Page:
This was done under various forms in different nations, but everywhere workers affirmed that those who sell their labour force have no other strength than their organizations, and they must have the right to determine freely the forms of their organizations.

* But there are attempts the world over now, to deny workers their right to choose freely who represents them.

This is true in China, where only the official trade unions are allowed to exist.

This is true in Azania/South Africa, where the new federation set up to try to resolve the crisis in the

labor movement was denied the right to negotiate collective-bargaining conventions.

This is seen by the looming dismantling of the institutions of representation like the bargaining council and other labor dispute institutions.

The refusal to accept safety to both bargaining councils and NEDLC (National Economic Development and Labor Council) is one offensive action that confirms the seige towards the independence of the labor movement.

Deals are cut between Government and Business and labor movement.

The recent minimum wage demand was recently betrayed by three main federations in the country, where it became clearer that independence of the labor movement in Azania remains a far-fetched dream post 1994.

This is true in Haiti. Right now 40 workers, including militants of grassroots organizations, are in jail for no other reason than they were protesting and denouncing the financial law of 2017-2018 adopted by the government.

This is true in Pakistan, where bosses and the government are trying to ban trade unions, as in the case of the Nestlé workers.

The powers-that-be are trying everywhere to ensure that only the States and some corrupted leaders should be the ones capable of choosing the framework of worker organization.

Is it not high time to organize a broad discussion on an international scale to gather at an international level all the facts that show that the basic principles of the labour movement are on the chopping block? Is not it time to have a common reflexion on the ways and means to return to the foundations of the labor movement, meaning the right to free association, a right that knows no borders?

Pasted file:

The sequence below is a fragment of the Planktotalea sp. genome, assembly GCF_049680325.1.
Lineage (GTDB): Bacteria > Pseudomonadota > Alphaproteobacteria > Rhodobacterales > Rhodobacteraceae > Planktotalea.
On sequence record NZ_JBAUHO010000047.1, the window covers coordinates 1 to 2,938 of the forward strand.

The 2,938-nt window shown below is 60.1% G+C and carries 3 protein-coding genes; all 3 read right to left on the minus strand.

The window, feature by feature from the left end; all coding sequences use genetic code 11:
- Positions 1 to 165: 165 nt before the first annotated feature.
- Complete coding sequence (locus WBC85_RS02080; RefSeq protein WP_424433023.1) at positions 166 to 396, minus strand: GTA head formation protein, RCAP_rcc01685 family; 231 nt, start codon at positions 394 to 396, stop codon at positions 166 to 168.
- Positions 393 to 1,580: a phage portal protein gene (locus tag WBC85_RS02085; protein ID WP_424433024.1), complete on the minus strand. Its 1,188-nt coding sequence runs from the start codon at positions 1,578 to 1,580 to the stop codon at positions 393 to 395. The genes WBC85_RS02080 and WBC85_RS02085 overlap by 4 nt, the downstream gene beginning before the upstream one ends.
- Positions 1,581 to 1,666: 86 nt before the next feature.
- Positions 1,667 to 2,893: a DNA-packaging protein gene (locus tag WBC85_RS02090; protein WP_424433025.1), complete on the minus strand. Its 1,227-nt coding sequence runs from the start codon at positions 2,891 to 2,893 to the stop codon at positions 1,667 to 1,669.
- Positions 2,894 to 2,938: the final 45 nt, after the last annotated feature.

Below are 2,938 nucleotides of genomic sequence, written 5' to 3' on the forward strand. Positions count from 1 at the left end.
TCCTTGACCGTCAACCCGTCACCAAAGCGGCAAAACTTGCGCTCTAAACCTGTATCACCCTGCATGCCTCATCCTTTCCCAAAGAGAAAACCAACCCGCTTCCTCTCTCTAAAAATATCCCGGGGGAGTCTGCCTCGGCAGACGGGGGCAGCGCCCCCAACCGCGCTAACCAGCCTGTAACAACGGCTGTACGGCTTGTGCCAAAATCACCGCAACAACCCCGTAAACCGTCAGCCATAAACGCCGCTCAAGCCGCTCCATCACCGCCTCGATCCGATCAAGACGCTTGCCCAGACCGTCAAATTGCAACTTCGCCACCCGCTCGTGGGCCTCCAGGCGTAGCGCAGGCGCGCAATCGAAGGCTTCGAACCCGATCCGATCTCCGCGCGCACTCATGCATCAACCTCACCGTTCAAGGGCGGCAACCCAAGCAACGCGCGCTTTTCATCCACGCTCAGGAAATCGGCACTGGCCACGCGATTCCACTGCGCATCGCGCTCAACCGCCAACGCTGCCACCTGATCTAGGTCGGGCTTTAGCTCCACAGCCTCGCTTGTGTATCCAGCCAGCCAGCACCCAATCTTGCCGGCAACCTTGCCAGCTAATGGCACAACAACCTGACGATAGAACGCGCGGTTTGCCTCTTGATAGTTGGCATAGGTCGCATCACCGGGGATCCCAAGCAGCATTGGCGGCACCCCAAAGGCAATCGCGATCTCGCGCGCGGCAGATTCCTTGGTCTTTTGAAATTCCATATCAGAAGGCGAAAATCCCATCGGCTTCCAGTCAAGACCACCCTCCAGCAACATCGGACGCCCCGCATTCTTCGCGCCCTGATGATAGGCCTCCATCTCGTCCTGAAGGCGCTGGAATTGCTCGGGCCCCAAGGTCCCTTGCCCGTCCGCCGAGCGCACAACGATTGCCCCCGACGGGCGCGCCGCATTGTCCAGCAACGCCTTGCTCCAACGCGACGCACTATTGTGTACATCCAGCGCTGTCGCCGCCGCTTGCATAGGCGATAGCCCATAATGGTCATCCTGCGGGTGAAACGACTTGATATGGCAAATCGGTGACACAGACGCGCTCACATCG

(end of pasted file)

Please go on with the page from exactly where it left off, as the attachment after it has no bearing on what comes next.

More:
We invite you to participate in this international discussion. Such is the means to regroup the forces of the independent labor movement, while respecting all points of view.

This would mean returning to the basic principles of the labor movement, and to the rights that allowed it to exist and struggle – particularly to fight against repression, a repression that today is dealing its heavy blows against the workers in Haiti, Pakistan, China. Azania, Benin, etc.

* Our IWC Continuations Commitee was heartened to take note of the fact that in the days following the Mumbai conference, the international solidarity campaign that we launched in support of the Maruti-Suzuki workers was able to link up with the processes of the class struggle in many countries, and with the organisations of the labor movement in some cases. We are pleased with the results of this campaign, but we remain aware that the workers are still threatened.

For instance, we denounce the repression permanently aimed at the Chinese workers, who are trying to organize their own defence.

The same is true in Haiti. In addition to calling for an end to foreign occupation of Haiti and the full restoration of Haitian sovereignty, and for freedom for all the jailed activists, we call for reparations for the more than 8,000 victims of cholera introduced by UN troops; the United Nations acknowledged the role of UN troops in introducing the devastating cholera virus, but it refused to pay reparations. They must pay reparations!